[plt-scheme] question about symbol data type implementation in mzscheme

From: Matt Dawson (mdawson at mninter.net)
Date: Sat Nov 20 18:31:57 EST 2004

I have a very broad question related to the implementation of the symbol
type in the inards of scheme interpreters and compilers. This may seem
way off topic and I apologize for that. It seemed to me that the
participants in this mailing list would have the answers I'm looking

Here is the problem background.

I'm developing an industrial automation protcol for IEEE
1394.(Firewire). My company makes "sensors" for the electronics assembly
industry. We have a new project where we want to use1394. Unfortunately
we couldn't find a suitable high level automation protcol for 1394 so we
are rolling our own. I had been playing around with mzscheme for about 2
years. I started thinking about how nice it would be to just send a
scheme expressions to a device and have the device evaluate it. A
"command" to the device would be a scheme expression. The "response"
would be result produced by evaluation. I have succeed in putting
together a workable protocol based on this idea. The language has a very
small number of forms stolen from the mzscheme OOP model. Objects can be
created using the (new ..) form. Methods can be invoked using the (send
..) form. Variables are created using a (define ...) form. The language
does not support functions of any kind. The protocol is not tightly
coupled to mzscheme or any other functional language. I'm planning on
using C++ to implement both the sensor firmware and the host protocol

Here is a simple example to give you the flavor of the language.

(send sensor serial-number) 

There is a predefined variable "sensor" whose value refers to the root
"sensor" object. The "serial-number" method is used to retrieve the
device's serial-number. There are other objects associated with the
sensor object. There are methods that allow you to navigate from the
sensor object to these other objects.

Here is the problem:

Everything was going great until I started really thinking about the
symbol data type. My original idea was just to have a pre-defined
code-word for every symbol need in the interface. For example the symbol
"red" might get assigned the code-word 105. This encoding would be
hard-coded into both the sensor firmware and the host software that
talks to the sensor. After a while I realized that this approach did not
scale well. There ends up being a large number of symbols. There has to
be as symbol for every class-name, method-name, and enumeration value.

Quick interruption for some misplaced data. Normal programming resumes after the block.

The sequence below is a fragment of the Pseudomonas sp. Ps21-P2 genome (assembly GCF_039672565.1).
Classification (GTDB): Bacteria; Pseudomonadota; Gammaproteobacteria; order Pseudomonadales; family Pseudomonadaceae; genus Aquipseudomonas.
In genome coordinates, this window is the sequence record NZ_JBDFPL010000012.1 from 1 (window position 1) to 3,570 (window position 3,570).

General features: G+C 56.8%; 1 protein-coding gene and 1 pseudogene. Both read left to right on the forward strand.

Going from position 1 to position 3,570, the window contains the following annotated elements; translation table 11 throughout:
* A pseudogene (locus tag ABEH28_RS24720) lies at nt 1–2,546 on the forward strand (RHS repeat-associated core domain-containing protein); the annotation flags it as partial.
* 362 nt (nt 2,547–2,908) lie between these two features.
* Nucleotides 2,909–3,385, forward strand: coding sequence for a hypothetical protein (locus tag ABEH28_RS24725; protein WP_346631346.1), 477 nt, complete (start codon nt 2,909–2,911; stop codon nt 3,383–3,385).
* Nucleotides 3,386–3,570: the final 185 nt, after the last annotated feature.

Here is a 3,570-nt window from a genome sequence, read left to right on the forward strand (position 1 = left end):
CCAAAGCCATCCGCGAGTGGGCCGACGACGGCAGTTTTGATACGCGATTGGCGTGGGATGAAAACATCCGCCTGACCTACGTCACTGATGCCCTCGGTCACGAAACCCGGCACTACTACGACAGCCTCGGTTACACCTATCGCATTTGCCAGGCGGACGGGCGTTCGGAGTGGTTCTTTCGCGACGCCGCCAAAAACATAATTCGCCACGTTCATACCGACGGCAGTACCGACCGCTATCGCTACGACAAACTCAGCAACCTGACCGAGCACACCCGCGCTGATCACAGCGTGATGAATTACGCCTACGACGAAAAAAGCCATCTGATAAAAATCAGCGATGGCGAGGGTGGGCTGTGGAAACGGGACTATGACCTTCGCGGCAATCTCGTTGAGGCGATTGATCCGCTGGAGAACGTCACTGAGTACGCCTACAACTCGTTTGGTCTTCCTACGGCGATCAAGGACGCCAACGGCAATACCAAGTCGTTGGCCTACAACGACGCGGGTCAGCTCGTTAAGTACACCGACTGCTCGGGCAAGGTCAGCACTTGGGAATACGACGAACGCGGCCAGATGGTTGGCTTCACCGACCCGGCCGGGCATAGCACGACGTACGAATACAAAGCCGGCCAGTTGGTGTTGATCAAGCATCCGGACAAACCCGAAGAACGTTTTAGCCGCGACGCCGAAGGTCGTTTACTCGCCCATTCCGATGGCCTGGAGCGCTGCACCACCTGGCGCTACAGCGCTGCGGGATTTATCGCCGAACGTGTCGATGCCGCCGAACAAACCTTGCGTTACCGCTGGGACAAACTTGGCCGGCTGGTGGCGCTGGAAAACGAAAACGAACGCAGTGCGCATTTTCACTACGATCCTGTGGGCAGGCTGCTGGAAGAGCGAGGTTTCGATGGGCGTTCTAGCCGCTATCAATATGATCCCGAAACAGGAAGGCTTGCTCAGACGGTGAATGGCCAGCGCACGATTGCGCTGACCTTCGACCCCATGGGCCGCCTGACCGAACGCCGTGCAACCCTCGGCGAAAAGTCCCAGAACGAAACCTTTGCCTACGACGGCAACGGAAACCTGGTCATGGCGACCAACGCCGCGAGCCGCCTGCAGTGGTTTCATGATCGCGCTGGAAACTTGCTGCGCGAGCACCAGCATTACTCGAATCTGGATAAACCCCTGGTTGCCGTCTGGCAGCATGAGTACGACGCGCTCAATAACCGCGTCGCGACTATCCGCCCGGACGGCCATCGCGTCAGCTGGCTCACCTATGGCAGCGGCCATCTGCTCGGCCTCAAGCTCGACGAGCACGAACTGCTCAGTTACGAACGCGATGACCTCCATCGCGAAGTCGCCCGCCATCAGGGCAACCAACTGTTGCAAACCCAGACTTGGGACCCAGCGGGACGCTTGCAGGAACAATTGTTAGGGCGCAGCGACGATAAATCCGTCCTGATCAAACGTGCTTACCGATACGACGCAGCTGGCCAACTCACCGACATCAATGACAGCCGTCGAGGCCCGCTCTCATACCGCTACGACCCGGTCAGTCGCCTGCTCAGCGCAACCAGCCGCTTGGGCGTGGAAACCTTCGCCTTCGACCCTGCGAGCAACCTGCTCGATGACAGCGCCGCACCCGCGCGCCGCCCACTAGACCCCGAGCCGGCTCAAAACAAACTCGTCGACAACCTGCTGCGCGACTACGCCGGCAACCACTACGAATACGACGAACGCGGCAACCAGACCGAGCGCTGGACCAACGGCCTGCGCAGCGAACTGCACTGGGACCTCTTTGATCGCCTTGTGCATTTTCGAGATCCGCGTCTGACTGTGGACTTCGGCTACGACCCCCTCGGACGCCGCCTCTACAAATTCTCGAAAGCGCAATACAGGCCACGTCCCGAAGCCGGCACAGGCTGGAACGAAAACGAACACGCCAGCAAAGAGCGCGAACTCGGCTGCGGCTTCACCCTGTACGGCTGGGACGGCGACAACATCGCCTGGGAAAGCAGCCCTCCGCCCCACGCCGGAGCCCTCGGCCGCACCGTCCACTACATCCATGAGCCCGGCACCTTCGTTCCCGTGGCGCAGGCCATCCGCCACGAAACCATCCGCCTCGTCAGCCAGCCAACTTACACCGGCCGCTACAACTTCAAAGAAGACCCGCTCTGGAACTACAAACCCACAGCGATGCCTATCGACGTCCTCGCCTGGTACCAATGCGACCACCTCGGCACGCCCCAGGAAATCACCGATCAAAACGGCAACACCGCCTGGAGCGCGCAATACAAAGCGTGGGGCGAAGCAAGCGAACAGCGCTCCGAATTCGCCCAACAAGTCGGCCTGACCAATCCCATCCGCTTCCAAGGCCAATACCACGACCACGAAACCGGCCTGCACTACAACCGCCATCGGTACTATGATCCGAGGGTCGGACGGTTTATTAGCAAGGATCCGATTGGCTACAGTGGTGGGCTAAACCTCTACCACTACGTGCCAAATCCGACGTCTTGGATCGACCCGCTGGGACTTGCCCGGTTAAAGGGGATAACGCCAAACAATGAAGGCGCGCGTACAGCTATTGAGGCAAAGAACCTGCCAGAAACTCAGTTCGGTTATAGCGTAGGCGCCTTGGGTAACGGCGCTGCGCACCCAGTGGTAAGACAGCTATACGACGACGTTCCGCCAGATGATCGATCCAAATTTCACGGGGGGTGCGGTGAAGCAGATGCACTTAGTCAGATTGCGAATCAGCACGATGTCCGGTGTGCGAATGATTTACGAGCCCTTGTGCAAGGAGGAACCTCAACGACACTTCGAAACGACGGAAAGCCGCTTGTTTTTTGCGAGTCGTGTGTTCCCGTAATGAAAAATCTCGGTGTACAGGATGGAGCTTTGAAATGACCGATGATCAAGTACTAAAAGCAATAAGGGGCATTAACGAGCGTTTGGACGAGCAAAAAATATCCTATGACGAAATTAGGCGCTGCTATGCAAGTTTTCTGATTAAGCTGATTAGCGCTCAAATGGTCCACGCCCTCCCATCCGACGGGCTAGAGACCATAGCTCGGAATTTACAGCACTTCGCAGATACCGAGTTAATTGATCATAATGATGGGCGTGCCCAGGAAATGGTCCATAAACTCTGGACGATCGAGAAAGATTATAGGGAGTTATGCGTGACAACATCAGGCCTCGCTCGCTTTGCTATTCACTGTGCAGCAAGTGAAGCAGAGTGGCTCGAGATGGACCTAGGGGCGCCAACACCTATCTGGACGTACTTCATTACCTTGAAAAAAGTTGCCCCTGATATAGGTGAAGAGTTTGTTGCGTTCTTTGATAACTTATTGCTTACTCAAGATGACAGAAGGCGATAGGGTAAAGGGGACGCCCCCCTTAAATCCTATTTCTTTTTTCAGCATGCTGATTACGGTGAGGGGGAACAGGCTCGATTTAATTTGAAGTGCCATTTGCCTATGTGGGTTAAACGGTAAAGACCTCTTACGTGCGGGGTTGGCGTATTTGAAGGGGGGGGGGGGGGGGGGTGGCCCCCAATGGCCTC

Managing the encodings for a single type of device would be tedious. If
I wanted to add a second type of device it would be a nightmare. The
symbol encoding would have to be managed globally across the entire set
of device classes. 

I'm looking for a solution to this problem. One approach I've been
thinking about is to have dynamicly assigned code words. There would
have to be an initial negotiation between the host computer and the
device to come up with a common set of symbol encodings. For example the
host computer could ask the decice the provide all of the ascii
representation of all of the symbols needed to communicate and also the
code-word corresponding to each one. Suppose the host was talking to two
different devices simultaneously. The first device might use the
code-word 105 for the symbol "red" while the second would use the
code-word 432. I'm not very excited about this solution. If the hsot
computer were talking to 23 different devices simultaneously it would
have to maintain 23 different symbol mappings.

This same problem must come up in the implementation of scheme
interpreters and compilers. I don't really know but my guess is that
inside mzscheme at runtime there is a single instance of a symbol like
"red" and that a symbol value in a list like (1 red 17) is just a
pointer back to this instance. To compare two symbols it is just
necessary to compare the pointer values. Now according to the
documentation "MzScheme's units are ... separately compilable and
reusable components". How is a symbol like "red" represented in a
separately compiled unit. How is this encoding mapped back to a run-time
symbol value when the unit is loaded.

I would appreciate advice or even just an article reference that would
help me solve this problem in an elegant manner. 

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